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LTE chips and IoT: Opportunity on shaky ground

Posted: 26 Feb 2015 ?? ?Print Version ?Bookmark and Share

Keywords:Altair Semiconductor? LTE? IoT? M2M? 3GPP?

Altair Semiconductor is set to release a couple of chipsets ahead of the expected 3GPP standards for the Internet of Things (IoT) with the goal of driving the machine-to-machine (M2M) market toward 4G LTE.

"The vision behind our move to IoT was the notion that there are many use cases out there that require some kind of long-range connectivity. So far M2M has been mostly addressed by 2G technology," said Altair co-founder and VP of marketing Eran Eshed. "These networks are going to be sunset in the not-so-distant future. Carriers really need some upgrade paths and way to address the needs of next billion devices."

Sometimes referred to as machine-type communications (MTC), these cellular communications face a variety of design challenges to fit a breadth of IoT devices. Altair's 1160 CAT-1 and 1150 CAT-0 chip sets use older, "disregarded" modems to provide low power, low cost communications at high data rates.

"LTE is about much more than high speed, as evidenced by the inclusion of CAT-1 in the original 3GPP LTE specification. And there's a move by 3GPP to define even lower-cost, lower-throughput CAT-0 in next year's Release 12," noted Will Strauss, president of Forward Concepts. "There are some who see this road map as accelerating the trend for operators to shutter 2G and 3G networks and migrate to the more efficient 4G LTE technology."

Altair's 1160 chip has a single antenna and is based on a three-year-old 3GPP release capable of 10Mb/s connection. Eshed dismissed claims about lack of need for such a high data rate, noting that the existing network support for CAT-1 trumps data rates. The 1150 chip is a "stepping stone toward release 13" with 1Mb/s speeds and, in the case of a smart meter, a 10-year battery life with milliamp power consumption in idle.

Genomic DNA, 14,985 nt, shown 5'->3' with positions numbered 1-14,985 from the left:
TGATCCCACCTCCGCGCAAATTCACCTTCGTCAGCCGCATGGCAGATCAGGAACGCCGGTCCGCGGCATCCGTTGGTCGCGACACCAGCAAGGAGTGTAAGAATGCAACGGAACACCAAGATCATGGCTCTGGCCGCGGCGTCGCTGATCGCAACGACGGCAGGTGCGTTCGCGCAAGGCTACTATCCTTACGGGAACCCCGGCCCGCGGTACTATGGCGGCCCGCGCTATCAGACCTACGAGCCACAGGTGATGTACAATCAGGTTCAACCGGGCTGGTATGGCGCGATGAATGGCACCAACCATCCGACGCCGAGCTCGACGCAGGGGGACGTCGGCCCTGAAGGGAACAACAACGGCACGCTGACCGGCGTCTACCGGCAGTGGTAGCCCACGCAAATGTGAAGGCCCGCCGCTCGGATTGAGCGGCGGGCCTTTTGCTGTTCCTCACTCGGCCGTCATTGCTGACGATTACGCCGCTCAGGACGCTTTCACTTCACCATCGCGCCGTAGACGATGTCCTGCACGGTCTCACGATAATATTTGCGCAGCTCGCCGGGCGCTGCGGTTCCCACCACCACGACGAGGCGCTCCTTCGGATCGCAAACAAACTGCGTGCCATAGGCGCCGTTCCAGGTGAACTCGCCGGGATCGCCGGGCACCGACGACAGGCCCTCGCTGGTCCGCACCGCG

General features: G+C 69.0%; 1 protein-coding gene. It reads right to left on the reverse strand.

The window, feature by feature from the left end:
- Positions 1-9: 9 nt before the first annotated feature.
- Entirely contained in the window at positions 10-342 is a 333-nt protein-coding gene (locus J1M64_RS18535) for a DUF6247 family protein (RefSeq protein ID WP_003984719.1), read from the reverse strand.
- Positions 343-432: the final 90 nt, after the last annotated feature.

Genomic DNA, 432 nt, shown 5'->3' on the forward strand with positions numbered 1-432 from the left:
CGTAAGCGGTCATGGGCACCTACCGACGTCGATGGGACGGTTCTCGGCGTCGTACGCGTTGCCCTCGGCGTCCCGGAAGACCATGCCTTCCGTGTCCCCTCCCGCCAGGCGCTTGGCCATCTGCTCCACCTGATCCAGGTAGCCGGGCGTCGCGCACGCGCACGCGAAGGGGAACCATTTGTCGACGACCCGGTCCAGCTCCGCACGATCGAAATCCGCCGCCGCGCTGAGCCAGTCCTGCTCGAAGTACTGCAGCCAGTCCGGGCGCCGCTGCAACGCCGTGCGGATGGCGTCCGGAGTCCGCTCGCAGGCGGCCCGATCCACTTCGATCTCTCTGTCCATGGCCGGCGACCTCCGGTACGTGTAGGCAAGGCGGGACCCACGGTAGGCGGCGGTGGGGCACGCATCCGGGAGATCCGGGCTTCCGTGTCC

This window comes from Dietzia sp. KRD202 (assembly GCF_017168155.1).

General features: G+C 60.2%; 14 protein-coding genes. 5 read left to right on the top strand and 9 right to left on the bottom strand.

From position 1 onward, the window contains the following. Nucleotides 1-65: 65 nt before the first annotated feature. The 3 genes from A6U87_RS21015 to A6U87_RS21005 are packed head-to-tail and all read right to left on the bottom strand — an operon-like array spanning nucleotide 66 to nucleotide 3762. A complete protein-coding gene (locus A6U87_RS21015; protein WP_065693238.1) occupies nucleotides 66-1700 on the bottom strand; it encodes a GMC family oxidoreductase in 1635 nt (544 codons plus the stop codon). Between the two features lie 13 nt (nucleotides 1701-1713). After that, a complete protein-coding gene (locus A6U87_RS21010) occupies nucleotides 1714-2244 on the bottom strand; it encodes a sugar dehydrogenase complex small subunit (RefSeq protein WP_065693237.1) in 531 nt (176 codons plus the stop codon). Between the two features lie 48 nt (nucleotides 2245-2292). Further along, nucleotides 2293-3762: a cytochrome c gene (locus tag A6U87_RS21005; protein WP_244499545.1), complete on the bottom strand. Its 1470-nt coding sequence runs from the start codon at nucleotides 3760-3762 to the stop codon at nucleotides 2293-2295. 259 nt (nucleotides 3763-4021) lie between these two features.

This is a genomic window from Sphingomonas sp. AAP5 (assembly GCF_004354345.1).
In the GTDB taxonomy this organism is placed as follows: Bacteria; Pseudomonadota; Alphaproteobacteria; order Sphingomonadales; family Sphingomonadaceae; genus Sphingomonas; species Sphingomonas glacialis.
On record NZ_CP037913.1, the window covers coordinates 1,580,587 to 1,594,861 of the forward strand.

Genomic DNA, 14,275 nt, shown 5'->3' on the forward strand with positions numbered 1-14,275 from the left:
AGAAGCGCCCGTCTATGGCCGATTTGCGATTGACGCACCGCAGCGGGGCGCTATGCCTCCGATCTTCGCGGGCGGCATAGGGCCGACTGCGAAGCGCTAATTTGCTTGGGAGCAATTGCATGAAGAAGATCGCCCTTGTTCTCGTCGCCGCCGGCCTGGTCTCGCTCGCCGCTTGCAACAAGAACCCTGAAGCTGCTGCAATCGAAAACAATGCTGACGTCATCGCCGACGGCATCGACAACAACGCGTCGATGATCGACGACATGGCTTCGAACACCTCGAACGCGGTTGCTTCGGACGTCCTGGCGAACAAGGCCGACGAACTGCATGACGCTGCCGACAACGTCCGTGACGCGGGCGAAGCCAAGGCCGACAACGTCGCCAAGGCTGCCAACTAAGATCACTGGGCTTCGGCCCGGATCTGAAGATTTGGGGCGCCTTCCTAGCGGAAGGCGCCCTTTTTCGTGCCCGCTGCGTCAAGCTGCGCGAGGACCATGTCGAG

"What's common to most of these applications is the need to have a communication link that would connect many different end points to the cloud," Eshed said. "Most don't need high bandwidth, they need long-range connectivity below a certain price point and in some cases needs to be very low power."

Altair's CAT-1 modules are about half the cost of a CAT-4, which is equivalent to the price of 3G. The CAT-0 chips are priced similar to 2G modules, but would require "painful changes" to a carrier's network.

Despite having to make changes to the network to support CAT-0 modules, Eshed is confident that carriers will come around. Many who were sitting on the fence about MTC six months ago are now on board.

"If carriers wait until 2018 when [LTE MTC standards should be complete and] extra low power, low size comes on board, they will have missed an extremely important window," Eshed said, adding that Altair's chips are ahead of industry estimates for the emergence of CAT-1 and CAT-0 by a year or two. "People are designing products without having seen the chip. To me that means the market needs this technology."

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